Negotiations have broken down on a 72-acre Frederick Road site that the county school board hoped to buy for a western middle school and northern elementary school.

The impasse means school officials will have to take a second look at other sites on the list for the middle school and check properties in the area they had not previously considered.

The middle school is scheduled to open in September 1993; the northern elementary school, in September 1994.

School officials are also looking for land for seven other schools: a northeastern elementary, to open in September 1993; western high and elementary schools opening in September 1995; a northeastern middle, a second northeasternelementary school, a third western elementary school and a second high school, all opening in September 1996.

The tract on Frederick Road between Marriottsville and Folly Quarter roads is now on the backburner because owner Andrew J. Harbin's asking price was too high, said Sydney L. Cousin, associate superintendent for finance and operations.

He refused to say how much Harbin wanted for the pasture land.

"We're still interested, but we're not actively working on it,"Cousin said. "We are exploring alternatives."

Cousin said school officials are getting help in locating sites from the county planningdepartment and are also exploring sites with potential for shared acquisition and development with the county Recreation and Parks Department.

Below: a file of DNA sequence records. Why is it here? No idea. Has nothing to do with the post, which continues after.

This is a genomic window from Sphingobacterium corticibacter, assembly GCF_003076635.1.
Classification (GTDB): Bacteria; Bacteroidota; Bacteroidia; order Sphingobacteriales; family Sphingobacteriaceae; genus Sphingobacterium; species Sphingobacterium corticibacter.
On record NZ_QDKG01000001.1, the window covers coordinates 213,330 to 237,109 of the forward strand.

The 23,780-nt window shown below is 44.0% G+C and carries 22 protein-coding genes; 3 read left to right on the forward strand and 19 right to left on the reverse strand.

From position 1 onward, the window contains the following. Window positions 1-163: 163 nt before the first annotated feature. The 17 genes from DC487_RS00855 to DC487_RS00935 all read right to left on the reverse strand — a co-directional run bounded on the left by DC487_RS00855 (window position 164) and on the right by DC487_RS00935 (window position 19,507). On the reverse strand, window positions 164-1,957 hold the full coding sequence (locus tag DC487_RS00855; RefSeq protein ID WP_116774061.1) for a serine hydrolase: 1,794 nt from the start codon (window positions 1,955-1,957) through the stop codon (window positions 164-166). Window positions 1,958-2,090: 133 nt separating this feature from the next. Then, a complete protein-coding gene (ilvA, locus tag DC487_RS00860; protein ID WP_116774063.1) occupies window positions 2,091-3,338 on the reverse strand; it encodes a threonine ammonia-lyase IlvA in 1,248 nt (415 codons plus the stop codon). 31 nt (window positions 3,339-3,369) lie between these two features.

"There is no simple wave-a-wand solution," school board ViceChairman Dana F. Hanna said, after one speaker voiced concern about school sites at a board capital budget hearing Thursday.

He said school officials might have to look at county-owned land for possible school sites, although much of the county property is outside the areas where schools are needed.

School sites and a plea for major renovations at Wilde Lake Middle School were on the minds of the two speakers who submitted capital project ideas.

Allan Blondell, newly elected president of the Wilde Lake Middle PTA, asked for major renovations for the 21-year-old building, citing a speaker system that doesn't reach all classrooms, too-small administrative offices, inadequate restrooms and locker rooms.

Rosemary E. S. Mortimer, president of the county PTA council, said the council's executive board was "extremely worried" about finding sites for schools.

Mortimer also expressed concern that the two new high schools could become targets forbudget-cutters, since the projects are very expensive.

The first high school will cost an estimated $32 million; the second, $34 million.

While public hearings on proposed capital budgets each Octobergenerally draw at least 50 speakers, turnout for the annual late June suggestion sessions is traditionally far more sparse.

In June 1990, only one speaker offered ideas for the 1991-1992 capital budget and five-year improvement program.

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